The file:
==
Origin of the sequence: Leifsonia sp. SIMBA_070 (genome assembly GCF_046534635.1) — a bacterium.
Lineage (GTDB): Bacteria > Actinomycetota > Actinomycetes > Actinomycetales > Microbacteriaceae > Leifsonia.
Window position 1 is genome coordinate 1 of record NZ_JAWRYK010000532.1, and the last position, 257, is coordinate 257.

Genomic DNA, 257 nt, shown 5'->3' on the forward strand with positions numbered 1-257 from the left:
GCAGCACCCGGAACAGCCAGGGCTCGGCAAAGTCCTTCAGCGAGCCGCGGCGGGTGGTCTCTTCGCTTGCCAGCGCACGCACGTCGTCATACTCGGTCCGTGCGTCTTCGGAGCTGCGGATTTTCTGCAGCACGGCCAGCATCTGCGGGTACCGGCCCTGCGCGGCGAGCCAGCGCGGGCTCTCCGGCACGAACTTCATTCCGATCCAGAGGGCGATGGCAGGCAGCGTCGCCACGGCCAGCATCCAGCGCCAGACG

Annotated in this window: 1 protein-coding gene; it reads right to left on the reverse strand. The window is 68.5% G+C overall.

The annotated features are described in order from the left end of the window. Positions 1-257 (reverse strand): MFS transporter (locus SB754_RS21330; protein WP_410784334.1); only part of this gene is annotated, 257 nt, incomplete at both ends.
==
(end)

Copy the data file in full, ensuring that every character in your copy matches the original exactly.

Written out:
Origin of the sequence: Leifsonia sp. SIMBA_070 (genome assembly GCF_046534635.1) — a bacterium.
Lineage (GTDB): Bacteria > Actinomycetota > Actinomycetes > Actinomycetales > Microbacteriaceae > Leifsonia.
Window position 1 is genome coordinate 1 of record NZ_JAWRYK010000532.1, and the last position, 257, is coordinate 257.

Genomic DNA, 257 nt, shown 5'->3' on the forward strand with positions numbered 1-257 from the left:
GCAGCACCCGGAACAGCCAGGGCTCGGCAAAGTCCTTCAGCGAGCCGCGGCGGGTGGTCTCTTCGCTTGCCAGCGCACGCACGTCGTCATACTCGGTCCGTGCGTCTTCGGAGCTGCGGATTTTCTGCAGCACGGCCAGCATCTGCGGGTACCGGCCCTGCGCGGCGAGCCAGCGCGGGCTCTCCGGCACGAACTTCATTCCGATCCAGAGGGCGATGGCAGGCAGCGTCGCCACGGCCAGCATCCAGCGCCAGACG

Annotated in this window: 1 protein-coding gene; it reads right to left on the reverse strand. The window is 68.5% G+C overall.

The annotated features are described in order from the left end of the window. Positions 1-257 (reverse strand): MFS transporter (locus SB754_RS21330; protein WP_410784334.1); only part of this gene is annotated, 257 nt, incomplete at both ends.